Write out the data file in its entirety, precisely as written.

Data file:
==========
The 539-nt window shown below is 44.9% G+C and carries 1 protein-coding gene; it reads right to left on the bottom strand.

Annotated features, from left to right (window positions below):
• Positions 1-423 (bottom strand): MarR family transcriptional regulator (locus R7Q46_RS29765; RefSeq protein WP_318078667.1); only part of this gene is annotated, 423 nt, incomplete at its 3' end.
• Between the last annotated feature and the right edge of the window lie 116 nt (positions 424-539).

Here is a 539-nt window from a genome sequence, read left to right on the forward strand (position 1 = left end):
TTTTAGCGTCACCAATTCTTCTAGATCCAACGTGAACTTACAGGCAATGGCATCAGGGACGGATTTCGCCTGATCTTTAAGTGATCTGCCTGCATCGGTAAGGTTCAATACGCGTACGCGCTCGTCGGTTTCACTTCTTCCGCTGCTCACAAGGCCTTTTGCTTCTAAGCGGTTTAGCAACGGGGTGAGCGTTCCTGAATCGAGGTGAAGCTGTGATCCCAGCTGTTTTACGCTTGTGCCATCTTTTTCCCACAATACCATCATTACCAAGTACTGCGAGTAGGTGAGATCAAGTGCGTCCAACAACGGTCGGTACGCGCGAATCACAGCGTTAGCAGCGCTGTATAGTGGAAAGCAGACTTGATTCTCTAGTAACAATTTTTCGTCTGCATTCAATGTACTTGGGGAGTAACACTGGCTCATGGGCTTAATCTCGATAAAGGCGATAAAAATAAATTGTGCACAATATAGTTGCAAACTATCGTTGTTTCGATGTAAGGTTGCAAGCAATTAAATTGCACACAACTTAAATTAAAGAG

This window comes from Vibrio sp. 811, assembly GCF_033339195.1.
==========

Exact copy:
The 539-nt window shown below is 44.9% G+C and carries 1 protein-coding gene; it reads right to left on the bottom strand.

Annotated features, from left to right (window positions below):
• Positions 1-423 (bottom strand): MarR family transcriptional regulator (locus R7Q46_RS29765; RefSeq protein WP_318078667.1); only part of this gene is annotated, 423 nt, incomplete at its 3' end.
• Between the last annotated feature and the right edge of the window lie 116 nt (positions 424-539).

Here is a 539-nt window from a genome sequence, read left to right on the forward strand (position 1 = left end):
TTTTAGCGTCACCAATTCTTCTAGATCCAACGTGAACTTACAGGCAATGGCATCAGGGACGGATTTCGCCTGATCTTTAAGTGATCTGCCTGCATCGGTAAGGTTCAATACGCGTACGCGCTCGTCGGTTTCACTTCTTCCGCTGCTCACAAGGCCTTTTGCTTCTAAGCGGTTTAGCAACGGGGTGAGCGTTCCTGAATCGAGGTGAAGCTGTGATCCCAGCTGTTTTACGCTTGTGCCATCTTTTTCCCACAATACCATCATTACCAAGTACTGCGAGTAGGTGAGATCAAGTGCGTCCAACAACGGTCGGTACGCGCGAATCACAGCGTTAGCAGCGCTGTATAGTGGAAAGCAGACTTGATTCTCTAGTAACAATTTTTCGTCTGCATTCAATGTACTTGGGGAGTAACACTGGCTCATGGGCTTAATCTCGATAAAGGCGATAAAAATAAATTGTGCACAATATAGTTGCAAACTATCGTTGTTTCGATGTAAGGTTGCAAGCAATTAAATTGCACACAACTTAAATTAAAGAG

This window comes from Vibrio sp. 811, assembly GCF_033339195.1.